View Full Version : HBO to begin shooting "Band of Brothers" sequel this summer

04-26-2007, 02:20 AM
I know there are quite a few out there like me who think Band of Brothers was one of the best series created for TV.

Looks like Spielberg & Hanks are creating a 10-hour sequel titled "The Pacific" that begins shooting this summer.


HBO Films well-armed for 'Pacific'

April 25, 2007

HBO Films has given the green light to "The Pacific," the long-gestating 10-hour miniseries from executive producers Tom Hanks and Steven Spielberg that serves as the follow-up to the duo's Emmy-winning 2001 HBO miniseries "Band of Brothers."

Filming on the epic, which HBO Films is producing in association with Playtone and DreamWorks Television, is set to begin this summer in Australia.

A companion piece to the World War II saga "Brothers," "Pacific" tracks the intertwined odysseys of three U.S. Marines -- Robert Leckie, John Basilone and Eugene Sledge -- across the vast canvas of the Pacific, from the first clash with the Japanese in the jungles of Guadalcanal to the triumphant return home after V-J Day.

Production will be based at Melbourne Central City Studios in Melbourne, Victoria, with filming set to take place in Melbourne, where U.S. troops camped in 1943, and Far North Queensland.

"We're proud to be reuniting with Tom Hanks and Steven Spielberg to complete the story of the American combat experience of World War II," HBO Films president Colin Callender said. "This epic miniseries is based on the true stories of three Marines whose experiences in the Pacific embodied the unique nature of that theater of war, and dramatize how it profoundly differed from the European front. "


"Pacific" is based on the books "With the Old Breed" by Sledge and "Helmet for My Pillow" by Leckie, as well as original interviews conducted by the filmmakers and Hugh Ambrose, son of "Brothers" author Stephen E. Ambrose, who died in 2002. Hugh Ambrose serves as a consultant on the miniseries.

Hanks and Spielberg will executive produce "Pacific" with Hanks' partner at Playtone, Gary Goetzman, who served as a co-executive producer on "Brothers." Another "Brothers" co-exec producer, Tony To, is back and will co-exec produce with "Brothers" writer Graham Yost.

04-26-2007, 03:15 AM
Sweet. Band of Brothers was so well done, I can't wait to see this.

No word on the return of Arli$$?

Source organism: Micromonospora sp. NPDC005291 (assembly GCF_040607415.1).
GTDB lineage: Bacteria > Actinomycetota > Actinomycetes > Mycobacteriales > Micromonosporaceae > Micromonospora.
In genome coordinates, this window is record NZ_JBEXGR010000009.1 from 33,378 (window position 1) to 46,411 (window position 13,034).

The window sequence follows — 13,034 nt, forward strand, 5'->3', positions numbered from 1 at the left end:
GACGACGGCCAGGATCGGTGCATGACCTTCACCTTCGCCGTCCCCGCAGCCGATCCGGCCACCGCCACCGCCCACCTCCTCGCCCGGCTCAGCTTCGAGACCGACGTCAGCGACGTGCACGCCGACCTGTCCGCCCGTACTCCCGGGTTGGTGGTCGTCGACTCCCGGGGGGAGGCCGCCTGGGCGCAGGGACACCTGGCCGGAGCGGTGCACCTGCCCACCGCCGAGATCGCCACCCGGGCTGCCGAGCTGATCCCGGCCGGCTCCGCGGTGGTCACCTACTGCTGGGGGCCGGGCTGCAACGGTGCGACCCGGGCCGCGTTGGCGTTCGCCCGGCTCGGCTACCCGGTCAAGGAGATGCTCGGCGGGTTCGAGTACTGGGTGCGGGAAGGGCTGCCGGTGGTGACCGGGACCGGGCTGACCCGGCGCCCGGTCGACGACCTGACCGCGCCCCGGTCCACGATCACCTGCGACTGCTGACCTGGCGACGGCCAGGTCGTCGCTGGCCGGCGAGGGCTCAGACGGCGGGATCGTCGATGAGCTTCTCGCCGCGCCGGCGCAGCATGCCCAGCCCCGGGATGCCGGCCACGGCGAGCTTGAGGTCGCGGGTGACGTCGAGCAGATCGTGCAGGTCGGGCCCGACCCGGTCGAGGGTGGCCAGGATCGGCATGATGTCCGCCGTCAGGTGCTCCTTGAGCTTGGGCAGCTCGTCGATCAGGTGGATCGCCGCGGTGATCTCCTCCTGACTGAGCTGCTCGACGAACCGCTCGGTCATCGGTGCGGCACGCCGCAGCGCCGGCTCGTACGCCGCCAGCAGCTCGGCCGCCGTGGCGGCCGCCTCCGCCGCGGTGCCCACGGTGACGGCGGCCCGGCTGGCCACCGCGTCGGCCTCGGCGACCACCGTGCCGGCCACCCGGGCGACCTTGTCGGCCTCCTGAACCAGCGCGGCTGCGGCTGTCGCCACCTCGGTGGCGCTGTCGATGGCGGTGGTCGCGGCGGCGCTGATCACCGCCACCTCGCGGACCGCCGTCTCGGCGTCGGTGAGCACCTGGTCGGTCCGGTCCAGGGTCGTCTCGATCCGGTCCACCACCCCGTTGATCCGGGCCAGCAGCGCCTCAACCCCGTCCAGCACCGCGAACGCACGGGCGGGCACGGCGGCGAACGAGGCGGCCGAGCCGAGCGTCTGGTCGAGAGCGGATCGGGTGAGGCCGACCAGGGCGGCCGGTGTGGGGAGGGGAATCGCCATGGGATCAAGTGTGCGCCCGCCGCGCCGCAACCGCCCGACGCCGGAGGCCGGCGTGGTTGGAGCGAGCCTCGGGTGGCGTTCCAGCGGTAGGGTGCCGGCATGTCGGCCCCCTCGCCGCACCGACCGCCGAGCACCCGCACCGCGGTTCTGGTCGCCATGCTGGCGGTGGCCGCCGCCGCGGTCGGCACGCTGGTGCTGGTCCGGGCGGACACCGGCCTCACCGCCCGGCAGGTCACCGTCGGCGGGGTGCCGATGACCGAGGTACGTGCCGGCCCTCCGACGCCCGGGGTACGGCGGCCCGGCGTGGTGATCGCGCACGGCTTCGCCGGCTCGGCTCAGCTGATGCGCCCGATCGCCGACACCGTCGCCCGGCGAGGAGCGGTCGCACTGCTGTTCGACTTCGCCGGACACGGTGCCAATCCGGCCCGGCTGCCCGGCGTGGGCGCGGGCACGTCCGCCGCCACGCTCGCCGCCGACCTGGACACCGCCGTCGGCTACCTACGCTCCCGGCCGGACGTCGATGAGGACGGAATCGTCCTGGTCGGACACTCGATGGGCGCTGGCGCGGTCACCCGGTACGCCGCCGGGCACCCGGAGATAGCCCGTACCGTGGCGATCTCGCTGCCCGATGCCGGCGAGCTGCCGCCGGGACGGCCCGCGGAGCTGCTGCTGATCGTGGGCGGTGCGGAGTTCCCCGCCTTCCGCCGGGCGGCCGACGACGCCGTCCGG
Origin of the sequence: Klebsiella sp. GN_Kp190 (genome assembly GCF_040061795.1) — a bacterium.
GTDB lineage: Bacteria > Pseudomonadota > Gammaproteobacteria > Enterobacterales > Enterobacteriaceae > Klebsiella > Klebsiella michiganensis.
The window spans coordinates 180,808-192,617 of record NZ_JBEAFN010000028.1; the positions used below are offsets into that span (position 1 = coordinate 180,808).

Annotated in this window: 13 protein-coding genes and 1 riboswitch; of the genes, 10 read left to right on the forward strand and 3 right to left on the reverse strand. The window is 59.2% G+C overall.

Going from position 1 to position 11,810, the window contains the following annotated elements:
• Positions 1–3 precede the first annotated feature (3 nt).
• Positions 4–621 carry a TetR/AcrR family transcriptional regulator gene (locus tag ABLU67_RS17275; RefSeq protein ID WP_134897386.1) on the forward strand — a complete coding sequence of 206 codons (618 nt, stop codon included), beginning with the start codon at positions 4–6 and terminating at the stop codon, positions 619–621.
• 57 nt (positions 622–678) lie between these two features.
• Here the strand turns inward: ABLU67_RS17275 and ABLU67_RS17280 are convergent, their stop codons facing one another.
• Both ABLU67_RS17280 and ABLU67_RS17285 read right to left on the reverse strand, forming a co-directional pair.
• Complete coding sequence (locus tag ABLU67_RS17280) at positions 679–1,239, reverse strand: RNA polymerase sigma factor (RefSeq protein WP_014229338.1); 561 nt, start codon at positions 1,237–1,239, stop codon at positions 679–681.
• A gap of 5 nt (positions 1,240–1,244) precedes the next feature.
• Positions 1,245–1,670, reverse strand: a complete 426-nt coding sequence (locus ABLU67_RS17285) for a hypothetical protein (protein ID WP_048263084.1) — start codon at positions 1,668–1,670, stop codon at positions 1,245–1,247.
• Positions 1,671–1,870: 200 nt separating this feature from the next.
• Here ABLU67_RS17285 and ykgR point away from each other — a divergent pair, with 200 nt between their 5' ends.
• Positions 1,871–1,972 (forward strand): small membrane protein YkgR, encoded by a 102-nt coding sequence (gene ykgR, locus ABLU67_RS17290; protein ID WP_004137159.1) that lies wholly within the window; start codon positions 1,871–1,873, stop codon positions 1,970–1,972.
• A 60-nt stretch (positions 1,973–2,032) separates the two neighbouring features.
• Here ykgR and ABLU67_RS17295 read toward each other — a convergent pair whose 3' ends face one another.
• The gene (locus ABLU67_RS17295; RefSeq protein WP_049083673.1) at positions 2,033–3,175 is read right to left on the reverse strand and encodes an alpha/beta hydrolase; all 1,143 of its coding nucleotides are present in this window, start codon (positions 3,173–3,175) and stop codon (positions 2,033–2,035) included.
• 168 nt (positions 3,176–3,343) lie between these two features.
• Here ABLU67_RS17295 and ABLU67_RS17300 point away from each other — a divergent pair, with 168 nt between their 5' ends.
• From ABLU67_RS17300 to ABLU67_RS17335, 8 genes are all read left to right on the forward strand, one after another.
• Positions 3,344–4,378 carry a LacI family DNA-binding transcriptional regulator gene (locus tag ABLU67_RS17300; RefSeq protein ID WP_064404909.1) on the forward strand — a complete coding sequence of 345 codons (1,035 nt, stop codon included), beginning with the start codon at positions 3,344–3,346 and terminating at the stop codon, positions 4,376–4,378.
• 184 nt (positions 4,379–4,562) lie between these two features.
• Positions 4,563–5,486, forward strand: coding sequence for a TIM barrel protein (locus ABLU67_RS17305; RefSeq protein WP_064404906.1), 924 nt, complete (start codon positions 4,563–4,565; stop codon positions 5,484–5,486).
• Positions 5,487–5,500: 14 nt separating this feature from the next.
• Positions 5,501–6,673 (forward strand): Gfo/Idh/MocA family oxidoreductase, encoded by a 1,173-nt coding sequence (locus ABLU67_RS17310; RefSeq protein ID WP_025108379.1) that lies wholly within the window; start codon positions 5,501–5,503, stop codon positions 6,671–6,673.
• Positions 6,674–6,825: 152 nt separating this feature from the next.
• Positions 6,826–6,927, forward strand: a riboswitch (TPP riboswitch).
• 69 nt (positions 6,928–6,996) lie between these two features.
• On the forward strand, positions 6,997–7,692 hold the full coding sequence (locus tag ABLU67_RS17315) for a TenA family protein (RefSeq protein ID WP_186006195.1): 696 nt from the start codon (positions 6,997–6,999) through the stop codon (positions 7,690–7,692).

04-26-2007, 07:00 AM
It will be hard to be better than the original but this series should be very good. Thanks for the info! :thumbup:

04-26-2007, 07:04 AM
Excellent news. Except for From The Earth To The Moon (another Hanks project), Band of Brothers was my favorite miniseries.

04-26-2007, 09:33 AM
I know there are quite a few out there like me who think Band of Brothers was one of the best series created for TV.

Looks like Spielberg & Hanks are creating a 10-hour sequel titled "The Pacific" that begins shooting this summer.


Excellent. I watched the series on HBO and this Christmas my wife gave me the DVD set. We are waiting for a few weeks into the summer to sit down and watch them again.

I am excited to see another series from this group.


Razor Shines
04-26-2007, 10:49 AM
I don't even know how many times I've watched "Band of Brothers", but I don't seem to tire of it. This is fantastic news.

04-26-2007, 01:20 PM

08-22-2007, 03:45 AM
Just an update to this thread - some more details have come out about the series - several actors & directors have been named as the series begins filming


'Pacific' Adds Directors, Tweaks Cast
Jon Seda moves up to starring role

HBO has begun rolling the cameras on its 10-part World War II miniseries "The Pacific" after signing up several directors and shuffling its cast.

The miniseries, which chronicles the experience of U.S. Marines in World War II's Pacific Theater, is scheduled to air in 2009. It's a companion piece to 2001's "Band of Brothers," which was set in Europe, and comes from the same producing team of Tom Hanks, Steven Spielberg and Gary Goetzman.

Co-executive producers Graham Yost ("Boomtown") and Tony To ("House") will each direct episodes; they, too, worked on "Band of Brothers," with Yost writing two episodes and To directing one and co-exec producing. Other directors include HBO veteran Tim Van Patten ("The Sopranos," "The Wire," "Sex and the City"), Carl Franklin ("Out of Time," "Devil in a Blue Dress") and Jeremy Podeswa ("Six Feet Under," "The Five Senses").